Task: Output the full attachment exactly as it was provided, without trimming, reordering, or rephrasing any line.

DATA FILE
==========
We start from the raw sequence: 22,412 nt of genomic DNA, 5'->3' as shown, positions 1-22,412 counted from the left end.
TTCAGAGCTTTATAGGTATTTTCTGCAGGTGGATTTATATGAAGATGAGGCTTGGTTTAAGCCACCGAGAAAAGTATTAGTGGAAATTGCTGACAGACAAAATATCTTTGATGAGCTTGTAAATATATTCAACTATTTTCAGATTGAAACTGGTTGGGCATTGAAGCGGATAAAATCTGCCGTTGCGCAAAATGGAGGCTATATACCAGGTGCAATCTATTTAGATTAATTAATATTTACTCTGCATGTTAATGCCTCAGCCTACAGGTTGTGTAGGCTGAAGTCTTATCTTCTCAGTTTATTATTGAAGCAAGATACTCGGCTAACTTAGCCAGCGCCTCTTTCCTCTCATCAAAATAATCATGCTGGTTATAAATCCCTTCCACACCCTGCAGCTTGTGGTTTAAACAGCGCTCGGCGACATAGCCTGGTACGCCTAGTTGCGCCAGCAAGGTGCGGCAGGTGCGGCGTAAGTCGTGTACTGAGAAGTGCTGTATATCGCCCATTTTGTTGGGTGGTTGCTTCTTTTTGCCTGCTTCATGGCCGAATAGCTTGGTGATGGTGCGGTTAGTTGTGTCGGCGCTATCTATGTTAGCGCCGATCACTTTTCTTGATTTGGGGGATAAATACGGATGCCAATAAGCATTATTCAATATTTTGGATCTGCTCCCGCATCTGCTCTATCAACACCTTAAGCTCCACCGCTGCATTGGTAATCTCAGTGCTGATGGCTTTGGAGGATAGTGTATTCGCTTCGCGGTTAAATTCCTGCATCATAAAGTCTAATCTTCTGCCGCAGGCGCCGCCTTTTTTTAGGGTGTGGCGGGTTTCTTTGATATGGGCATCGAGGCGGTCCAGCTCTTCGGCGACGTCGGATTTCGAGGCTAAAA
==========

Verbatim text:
We start from the raw sequence: 22,412 nt of genomic DNA, 5'->3' as shown, positions 1-22,412 counted from the left end.
TTCAGAGCTTTATAGGTATTTTCTGCAGGTGGATTTATATGAAGATGAGGCTTGGTTTAAGCCACCGAGAAAAGTATTAGTGGAAATTGCTGACAGACAAAATATCTTTGATGAGCTTGTAAATATATTCAACTATTTTCAGATTGAAACTGGTTGGGCATTGAAGCGGATAAAATCTGCCGTTGCGCAAAATGGAGGCTATATACCAGGTGCAATCTATTTAGATTAATTAATATTTACTCTGCATGTTAATGCCTCAGCCTACAGGTTGTGTAGGCTGAAGTCTTATCTTCTCAGTTTATTATTGAAGCAAGATACTCGGCTAACTTAGCCAGCGCCTCTTTCCTCTCATCAAAATAATCATGCTGGTTATAAATCCCTTCCACACCCTGCAGCTTGTGGTTTAAACAGCGCTCGGCGACATAGCCTGGTACGCCTAGTTGCGCCAGCAAGGTGCGGCAGGTGCGGCGTAAGTCGTGTACTGAGAAGTGCTGTATATCGCCCATTTTGTTGGGTGGTTGCTTCTTTTTGCCTGCTTCATGGCCGAATAGCTTGGTGATGGTGCGGTTAGTTGTGTCGGCGCTATCTATGTTAGCGCCGATCACTTTTCTTGATTTGGGGGATAAATACGGATGCCAATAAGCATTATTCAATATTTTGGATCTGCTCCCGCATCTGCTCTATCAACACCTTAAGCTCCACCGCTGCATTGGTAATCTCAGTGCTGATGGCTTTGGAGGATAGTGTATTCGCTTCGCGGTTAAATTCCTGCATCATAAAGTCTAATCTTCTGCCGCAGGCGCCGCCTTTTTTTAGGGTGTGGCGGGTTTCTTTGATATGGGCATCGAGGCGGTCCAGCTCTTCGGCGACGTCGGATTTCGAGGCTAAAA